World Economic Implications of  Kyoto mechanisms Contemplation of baseline emissions paths and  a ceiling on emissions t

World Economic Implications of Kyoto mechanisms Contemplation of baseline emissions paths and a ceiling on emissions t PowerPoint PPT Presentation


  • 112 Views
  • Uploaded on
  • Presentation posted in: General

World Economic Implications of the Kyoto Mechanisms. Structure:Kyoto Protocol / ObjectivePrevious Model ResultsModel DescriptionModel AssumptionsModel Results. World Economic Implications of the Kyoto Mechanisms. Objective:Kyoto reduction target:USA - 7Canada- 6EU- 8Japan-

Download Presentation

World Economic Implications of Kyoto mechanisms Contemplation of baseline emissions paths and a ceiling on emissions t

An Image/Link below is provided (as is) to download presentation

Download Policy: Content on the Website is provided to you AS IS for your information and personal use and may not be sold / licensed / shared on other websites without getting consent from its author.While downloading, if for some reason you are not able to download a presentation, the publisher may have deleted the file from their server.


- - - - - - - - - - - - - - - - - - - - - - - - - - E N D - - - - - - - - - - - - - - - - - - - - - - - - - -

Presentation Transcript


8. PRODUCTION STRUCTURE: The aggregate non-energy good (Y) is produced from labor, capital, and the composite energy, through a nested CES technology. A composite energy good is produced either from the conventional fossil fuels - oil, gas, and coal - through a nested CES technology (with an elasticity of interfuel substitution ?fuel ) or from a backstop source through a Leontief technology. Oil and gas are nested together and substitute with an elasticity of substitution twice as large as the elasticity between their aggregate and coal. The production of the energy good from either fossil fuel or the backstop fuel is further distinguished by the final user so there is an energy good produced for industry and another one produced for households. ESUB between 04 and 0.64 PRODUCTION STRUCTURE: The aggregate non-energy good (Y) is produced from labor, capital, and the composite energy, through a nested CES technology. A composite energy good is produced either from the conventional fossil fuels - oil, gas, and coal - through a nested CES technology (with an elasticity of interfuel substitution ?fuel ) or from a backstop source through a Leontief technology. Oil and gas are nested together and substitute with an elasticity of substitution twice as large as the elasticity between their aggregate and coal. The production of the energy good from either fossil fuel or the backstop fuel is further distinguished by the final user so there is an energy good produced for industry and another one produced for households. ESUB between 04 and 0.64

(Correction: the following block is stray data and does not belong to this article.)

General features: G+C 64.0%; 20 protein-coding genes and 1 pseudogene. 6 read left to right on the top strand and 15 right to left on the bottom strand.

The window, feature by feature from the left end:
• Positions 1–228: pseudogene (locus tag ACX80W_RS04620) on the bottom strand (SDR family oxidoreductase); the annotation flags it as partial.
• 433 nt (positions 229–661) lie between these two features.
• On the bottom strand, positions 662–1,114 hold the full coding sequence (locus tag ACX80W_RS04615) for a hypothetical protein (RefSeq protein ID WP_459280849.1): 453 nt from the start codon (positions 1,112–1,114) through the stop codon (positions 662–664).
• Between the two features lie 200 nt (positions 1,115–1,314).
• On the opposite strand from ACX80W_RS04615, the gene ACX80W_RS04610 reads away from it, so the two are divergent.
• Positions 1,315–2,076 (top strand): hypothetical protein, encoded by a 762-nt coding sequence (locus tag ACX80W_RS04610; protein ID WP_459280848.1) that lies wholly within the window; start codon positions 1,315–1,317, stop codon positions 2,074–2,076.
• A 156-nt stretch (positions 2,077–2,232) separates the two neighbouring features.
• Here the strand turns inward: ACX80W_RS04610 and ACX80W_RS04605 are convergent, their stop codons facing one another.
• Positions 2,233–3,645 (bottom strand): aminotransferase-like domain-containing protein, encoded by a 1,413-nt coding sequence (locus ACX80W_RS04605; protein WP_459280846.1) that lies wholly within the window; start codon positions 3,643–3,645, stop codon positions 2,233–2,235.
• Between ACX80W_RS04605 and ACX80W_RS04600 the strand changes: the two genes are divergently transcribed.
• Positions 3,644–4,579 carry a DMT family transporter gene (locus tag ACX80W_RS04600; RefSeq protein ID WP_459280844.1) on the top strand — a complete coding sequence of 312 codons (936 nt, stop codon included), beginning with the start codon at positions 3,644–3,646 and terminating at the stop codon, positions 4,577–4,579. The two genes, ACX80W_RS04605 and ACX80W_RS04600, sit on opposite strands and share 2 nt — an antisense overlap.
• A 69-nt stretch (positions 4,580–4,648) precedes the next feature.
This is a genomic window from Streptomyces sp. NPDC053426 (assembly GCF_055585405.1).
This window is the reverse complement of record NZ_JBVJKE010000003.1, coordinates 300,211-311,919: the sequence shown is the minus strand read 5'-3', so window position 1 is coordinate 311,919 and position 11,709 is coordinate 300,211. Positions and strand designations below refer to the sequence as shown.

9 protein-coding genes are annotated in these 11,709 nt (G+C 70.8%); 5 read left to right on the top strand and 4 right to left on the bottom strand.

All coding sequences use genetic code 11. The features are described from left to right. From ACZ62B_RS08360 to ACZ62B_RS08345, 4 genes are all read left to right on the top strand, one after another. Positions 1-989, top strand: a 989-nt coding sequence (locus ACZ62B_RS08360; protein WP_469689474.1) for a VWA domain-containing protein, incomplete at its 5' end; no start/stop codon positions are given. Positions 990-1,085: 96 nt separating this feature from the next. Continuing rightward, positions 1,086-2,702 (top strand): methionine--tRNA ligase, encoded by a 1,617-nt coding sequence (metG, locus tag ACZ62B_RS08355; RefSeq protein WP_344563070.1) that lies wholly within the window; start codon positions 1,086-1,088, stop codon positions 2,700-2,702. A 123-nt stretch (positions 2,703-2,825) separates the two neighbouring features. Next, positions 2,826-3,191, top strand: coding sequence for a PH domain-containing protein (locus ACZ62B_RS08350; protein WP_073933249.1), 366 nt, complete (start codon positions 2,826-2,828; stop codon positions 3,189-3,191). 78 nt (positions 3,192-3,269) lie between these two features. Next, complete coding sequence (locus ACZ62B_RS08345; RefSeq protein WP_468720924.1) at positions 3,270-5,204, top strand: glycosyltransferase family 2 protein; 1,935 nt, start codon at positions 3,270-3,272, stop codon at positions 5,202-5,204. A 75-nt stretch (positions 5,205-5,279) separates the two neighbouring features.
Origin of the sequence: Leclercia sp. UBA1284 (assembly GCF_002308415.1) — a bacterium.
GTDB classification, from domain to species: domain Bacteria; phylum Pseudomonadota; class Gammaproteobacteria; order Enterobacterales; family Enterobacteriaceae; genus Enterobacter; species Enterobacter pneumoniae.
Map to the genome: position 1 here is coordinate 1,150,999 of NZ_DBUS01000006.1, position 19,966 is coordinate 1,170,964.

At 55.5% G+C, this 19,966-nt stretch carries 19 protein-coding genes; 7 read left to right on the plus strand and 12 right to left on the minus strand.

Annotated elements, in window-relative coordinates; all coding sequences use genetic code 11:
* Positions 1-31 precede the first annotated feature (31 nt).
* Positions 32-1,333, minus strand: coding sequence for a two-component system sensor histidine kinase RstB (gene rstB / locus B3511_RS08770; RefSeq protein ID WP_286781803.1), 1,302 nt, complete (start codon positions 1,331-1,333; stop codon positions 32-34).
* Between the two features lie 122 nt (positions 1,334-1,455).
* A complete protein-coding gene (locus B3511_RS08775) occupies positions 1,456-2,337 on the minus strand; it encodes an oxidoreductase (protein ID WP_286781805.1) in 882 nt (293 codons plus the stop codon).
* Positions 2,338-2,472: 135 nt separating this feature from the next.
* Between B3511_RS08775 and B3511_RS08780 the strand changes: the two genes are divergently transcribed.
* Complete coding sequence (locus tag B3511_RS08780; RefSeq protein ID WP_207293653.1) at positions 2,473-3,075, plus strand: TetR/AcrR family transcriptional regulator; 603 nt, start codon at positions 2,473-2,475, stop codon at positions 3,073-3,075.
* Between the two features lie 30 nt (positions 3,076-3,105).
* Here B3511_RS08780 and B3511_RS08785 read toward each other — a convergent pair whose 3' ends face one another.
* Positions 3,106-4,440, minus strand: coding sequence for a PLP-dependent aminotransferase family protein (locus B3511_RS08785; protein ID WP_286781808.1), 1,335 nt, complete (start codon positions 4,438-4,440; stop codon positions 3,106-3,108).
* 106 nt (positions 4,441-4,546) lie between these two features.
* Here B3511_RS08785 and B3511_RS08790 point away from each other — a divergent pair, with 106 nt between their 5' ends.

9. Final Demand Trade of the macro good with an Armington structure: Imports are imperfect substitutes for domestically produced goods. There is one representative agent in each region that demands a composite consumption good that is produced by combining the Armington good and the household energy aggregate good according to a CES configuration. ?end describes the elasticity of substitution between the composite macro good and the energy aggregate. Aggregate end-use energy is composed of oil, gas, and coal with an interfuel elasticity of substitution equal to one. The backstop fuel is a perfect substitute for the energy aggregate. Purchase of the good is financed from the value of the household's endowments of labor, capital, energy specific resources, and revenue from any carbon tax. Final Demand Trade of the macro good with an Armington structure: Imports are imperfect substitutes for domestically produced goods. There is one representative agent in each region that demands a composite consumption good that is produced by combining the Armington good and the household energy aggregate good according to a CES configuration. ?end describes the elasticity of substitution between the composite macro good and the energy aggregate. Aggregate end-use energy is composed of oil, gas, and coal with an interfuel elasticity of substitution equal to one. The backstop fuel is a perfect substitute for the energy aggregate. Purchase of the good is financed from the value of the household's endowments of labor, capital, energy specific resources, and revenue from any carbon tax.

15. Welfare losses to developed and developing countries because of energy demand reductions: energy price decreases and international spill over effects Productivity losses Higher emissions: higher welfare losses developing countries like China, LSA and SSA suffer in low Armington case because of lower substitution opportunities between imported and domestic goods Japan benefits both from low energy prices and low oil supply elasticities Low oil supply elasticities: MIDA suffer most Backstop cost: all regions suffer, MIDE most because depended from fuelsWelfare losses to developed and developing countries because of energy demand reductions: energy price decreases and international spill over effects Productivity losses Higher emissions: higher welfare losses developing countries like China, LSA and SSA suffer in low Armington case because of lower substitution opportunities between imported and domestic goods Japan benefits both from low energy prices and low oil supply elasticities Low oil supply elasticities: MIDA suffer most Backstop cost: all regions suffer, MIDE most because depended from fuels

  • Login